Holmes says an insurance-based response should be explored. Since vulnerable people in places most likely to be affected by humanitarian disasters cannot afford insurance, donors could pay a small premium to insure them against extreme weather conditions. "It may be a more cost effective response than trying to raise money after the event."
…Insurance could provide cash to people in such situations automatically, Holmes said. "A hungry farmer who has lost his crops in a flood would need relief agencies for food, but if he has the money he doesn't have to depend on them." Three years ago the World Food Programme (WFP) signed a contract with global reinsurance company AXA RE for a pilot project in
The pilot was developed by the WFP and the World Bank Commodity Risk Management Group to test out insurance against widespread destruction that threatens 17 million farmers in case of drought. Payout would be triggered when rainfall from March to October falls below a given minimum. The project has not been tested because there has been no severe drought the past three years.
Finskas concedes that insurance might provide timely relief, but warns against the "stingy" practices of insurance companies. "If one continuously breaks his or her car, the insurance bonus quickly disappears. So if drought occurs repeatedly, insurance companies might refuse to underwrite the costs," she said.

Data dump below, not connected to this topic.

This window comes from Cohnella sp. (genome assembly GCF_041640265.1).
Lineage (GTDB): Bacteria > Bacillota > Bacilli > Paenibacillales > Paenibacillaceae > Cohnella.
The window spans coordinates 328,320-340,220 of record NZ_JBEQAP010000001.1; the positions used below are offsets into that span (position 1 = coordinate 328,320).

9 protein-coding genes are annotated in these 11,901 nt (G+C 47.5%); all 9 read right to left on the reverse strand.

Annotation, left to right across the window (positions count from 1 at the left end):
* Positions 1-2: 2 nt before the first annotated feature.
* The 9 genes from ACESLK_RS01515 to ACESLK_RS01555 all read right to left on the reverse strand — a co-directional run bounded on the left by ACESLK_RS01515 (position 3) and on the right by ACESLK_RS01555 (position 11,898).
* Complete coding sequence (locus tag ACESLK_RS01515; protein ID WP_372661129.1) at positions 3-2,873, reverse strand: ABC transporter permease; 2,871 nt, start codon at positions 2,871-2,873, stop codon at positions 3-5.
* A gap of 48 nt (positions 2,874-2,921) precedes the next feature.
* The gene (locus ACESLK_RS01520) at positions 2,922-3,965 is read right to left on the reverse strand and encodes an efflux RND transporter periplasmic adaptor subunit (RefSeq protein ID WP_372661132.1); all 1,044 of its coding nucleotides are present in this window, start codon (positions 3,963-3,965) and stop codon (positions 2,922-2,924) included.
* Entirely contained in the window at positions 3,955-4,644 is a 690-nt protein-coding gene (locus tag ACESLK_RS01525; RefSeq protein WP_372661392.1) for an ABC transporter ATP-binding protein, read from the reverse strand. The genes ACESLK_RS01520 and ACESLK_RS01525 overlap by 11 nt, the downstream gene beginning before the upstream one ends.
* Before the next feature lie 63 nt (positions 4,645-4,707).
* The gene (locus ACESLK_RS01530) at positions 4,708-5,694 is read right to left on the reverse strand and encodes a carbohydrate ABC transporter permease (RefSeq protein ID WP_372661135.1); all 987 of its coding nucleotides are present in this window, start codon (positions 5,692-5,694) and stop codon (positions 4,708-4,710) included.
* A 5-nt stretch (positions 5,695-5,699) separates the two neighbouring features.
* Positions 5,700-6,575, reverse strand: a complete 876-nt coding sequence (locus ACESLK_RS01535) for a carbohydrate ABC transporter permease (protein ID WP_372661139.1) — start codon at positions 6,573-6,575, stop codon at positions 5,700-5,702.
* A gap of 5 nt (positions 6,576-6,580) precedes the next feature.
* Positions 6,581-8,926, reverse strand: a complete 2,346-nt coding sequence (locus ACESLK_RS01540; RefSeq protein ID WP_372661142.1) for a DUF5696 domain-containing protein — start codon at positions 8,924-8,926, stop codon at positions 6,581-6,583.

Insurance managers agree. "Insurance is based on unforeseen risks, but if drought or floods occur frequently, then it is no longer unpredictable," Veli-Pekka Kemppinen, insurance manager at the Finnish insurance company IF told IPS. "Insurance cannot cover such events."
Finskas warns also that given dwindling aid budgets, donor governments might decide to pay low premiums rather than increase aid. Helping developing countries build capacities to respond to disaster – as done in
"Seasonal Flooding in Southern Africa", the Barotse flood plain, from NASA/Visible Earth, Credit: Jacques Descloitres, MODIS Rapid Response Team, NASA/GSFC, via Wikimedia Commons